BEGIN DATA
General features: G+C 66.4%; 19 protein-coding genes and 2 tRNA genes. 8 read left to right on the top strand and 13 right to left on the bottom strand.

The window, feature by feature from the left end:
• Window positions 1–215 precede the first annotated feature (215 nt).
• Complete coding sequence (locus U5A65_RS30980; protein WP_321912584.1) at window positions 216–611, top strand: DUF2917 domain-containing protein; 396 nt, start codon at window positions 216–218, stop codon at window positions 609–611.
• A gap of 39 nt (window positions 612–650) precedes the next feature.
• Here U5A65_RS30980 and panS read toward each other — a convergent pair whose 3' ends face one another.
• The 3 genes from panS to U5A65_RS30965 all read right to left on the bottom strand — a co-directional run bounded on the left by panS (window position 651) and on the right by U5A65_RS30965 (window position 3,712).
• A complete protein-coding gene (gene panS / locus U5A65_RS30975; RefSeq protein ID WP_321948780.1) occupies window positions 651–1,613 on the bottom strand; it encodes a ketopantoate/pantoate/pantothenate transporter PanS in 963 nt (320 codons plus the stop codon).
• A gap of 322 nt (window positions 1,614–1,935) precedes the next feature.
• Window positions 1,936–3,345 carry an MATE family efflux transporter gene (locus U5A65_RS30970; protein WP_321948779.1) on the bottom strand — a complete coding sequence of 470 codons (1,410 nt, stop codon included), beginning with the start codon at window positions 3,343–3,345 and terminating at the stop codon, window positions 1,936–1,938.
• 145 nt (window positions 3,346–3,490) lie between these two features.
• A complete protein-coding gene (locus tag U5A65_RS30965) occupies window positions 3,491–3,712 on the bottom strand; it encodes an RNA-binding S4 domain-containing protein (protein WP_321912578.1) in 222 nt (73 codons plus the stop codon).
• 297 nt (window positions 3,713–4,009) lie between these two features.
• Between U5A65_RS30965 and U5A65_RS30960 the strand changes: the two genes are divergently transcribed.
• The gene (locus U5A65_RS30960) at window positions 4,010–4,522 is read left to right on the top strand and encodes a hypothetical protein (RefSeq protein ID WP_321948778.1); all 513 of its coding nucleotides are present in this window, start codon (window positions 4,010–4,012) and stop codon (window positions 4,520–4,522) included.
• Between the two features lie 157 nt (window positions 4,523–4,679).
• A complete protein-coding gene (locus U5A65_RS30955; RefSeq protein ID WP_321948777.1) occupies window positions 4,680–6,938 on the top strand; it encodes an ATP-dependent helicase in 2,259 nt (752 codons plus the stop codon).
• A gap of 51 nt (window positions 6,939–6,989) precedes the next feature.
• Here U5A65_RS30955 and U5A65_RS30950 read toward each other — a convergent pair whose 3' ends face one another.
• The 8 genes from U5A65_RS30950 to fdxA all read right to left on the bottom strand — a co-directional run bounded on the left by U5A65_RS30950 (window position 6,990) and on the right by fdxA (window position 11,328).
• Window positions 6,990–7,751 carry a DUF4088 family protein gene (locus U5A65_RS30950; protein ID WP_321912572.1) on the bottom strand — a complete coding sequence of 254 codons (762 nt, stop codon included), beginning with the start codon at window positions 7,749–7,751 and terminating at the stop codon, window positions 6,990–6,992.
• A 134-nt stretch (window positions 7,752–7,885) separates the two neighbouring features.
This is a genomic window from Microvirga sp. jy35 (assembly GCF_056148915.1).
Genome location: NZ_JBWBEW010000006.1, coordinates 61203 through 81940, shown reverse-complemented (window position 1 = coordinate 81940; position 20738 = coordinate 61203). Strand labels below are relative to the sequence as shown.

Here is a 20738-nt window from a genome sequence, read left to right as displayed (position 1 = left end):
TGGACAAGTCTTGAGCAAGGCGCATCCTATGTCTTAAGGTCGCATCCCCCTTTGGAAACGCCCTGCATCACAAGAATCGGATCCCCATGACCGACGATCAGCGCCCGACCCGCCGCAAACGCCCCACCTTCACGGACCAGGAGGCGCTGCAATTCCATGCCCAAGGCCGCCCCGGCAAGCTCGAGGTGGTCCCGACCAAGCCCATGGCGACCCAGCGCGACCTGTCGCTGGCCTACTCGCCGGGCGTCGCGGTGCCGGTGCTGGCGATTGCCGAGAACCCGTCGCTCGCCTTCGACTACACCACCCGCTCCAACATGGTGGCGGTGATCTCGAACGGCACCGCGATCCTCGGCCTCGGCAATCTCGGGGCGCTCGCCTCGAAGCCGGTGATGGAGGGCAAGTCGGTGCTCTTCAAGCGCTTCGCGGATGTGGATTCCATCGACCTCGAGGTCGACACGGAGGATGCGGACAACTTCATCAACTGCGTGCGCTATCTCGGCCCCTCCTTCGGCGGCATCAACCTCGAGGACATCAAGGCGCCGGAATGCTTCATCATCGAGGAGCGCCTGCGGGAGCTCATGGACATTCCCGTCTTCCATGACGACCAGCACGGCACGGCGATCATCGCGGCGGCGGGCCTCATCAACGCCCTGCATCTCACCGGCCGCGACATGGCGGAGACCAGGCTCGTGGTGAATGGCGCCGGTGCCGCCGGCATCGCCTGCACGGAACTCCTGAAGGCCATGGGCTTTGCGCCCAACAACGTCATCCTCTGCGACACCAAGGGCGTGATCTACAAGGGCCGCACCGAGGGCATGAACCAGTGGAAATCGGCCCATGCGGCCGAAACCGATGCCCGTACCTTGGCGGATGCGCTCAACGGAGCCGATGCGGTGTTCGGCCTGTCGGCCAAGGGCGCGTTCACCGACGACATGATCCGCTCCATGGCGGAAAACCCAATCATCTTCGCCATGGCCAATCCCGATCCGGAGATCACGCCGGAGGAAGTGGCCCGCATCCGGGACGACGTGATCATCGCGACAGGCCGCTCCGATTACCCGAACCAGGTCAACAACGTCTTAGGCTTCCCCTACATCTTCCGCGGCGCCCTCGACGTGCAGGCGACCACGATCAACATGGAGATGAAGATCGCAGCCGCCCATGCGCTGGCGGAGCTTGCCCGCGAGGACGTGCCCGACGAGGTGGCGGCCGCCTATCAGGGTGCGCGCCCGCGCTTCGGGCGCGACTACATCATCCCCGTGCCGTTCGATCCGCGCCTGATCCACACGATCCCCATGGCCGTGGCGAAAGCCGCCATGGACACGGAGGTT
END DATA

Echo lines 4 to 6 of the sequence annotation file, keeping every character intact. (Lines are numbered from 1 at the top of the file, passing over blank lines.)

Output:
• Complete coding sequence (locus U5A65_RS30980; protein WP_321912584.1) at window positions 216–611, top strand: DUF2917 domain-containing protein; 396 nt, start codon at window positions 216–218, stop codon at window positions 609–611.
• A gap of 39 nt (window positions 612–650) precedes the next feature.
• Here U5A65_RS30980 and panS read toward each other — a convergent pair whose 3' ends face one another.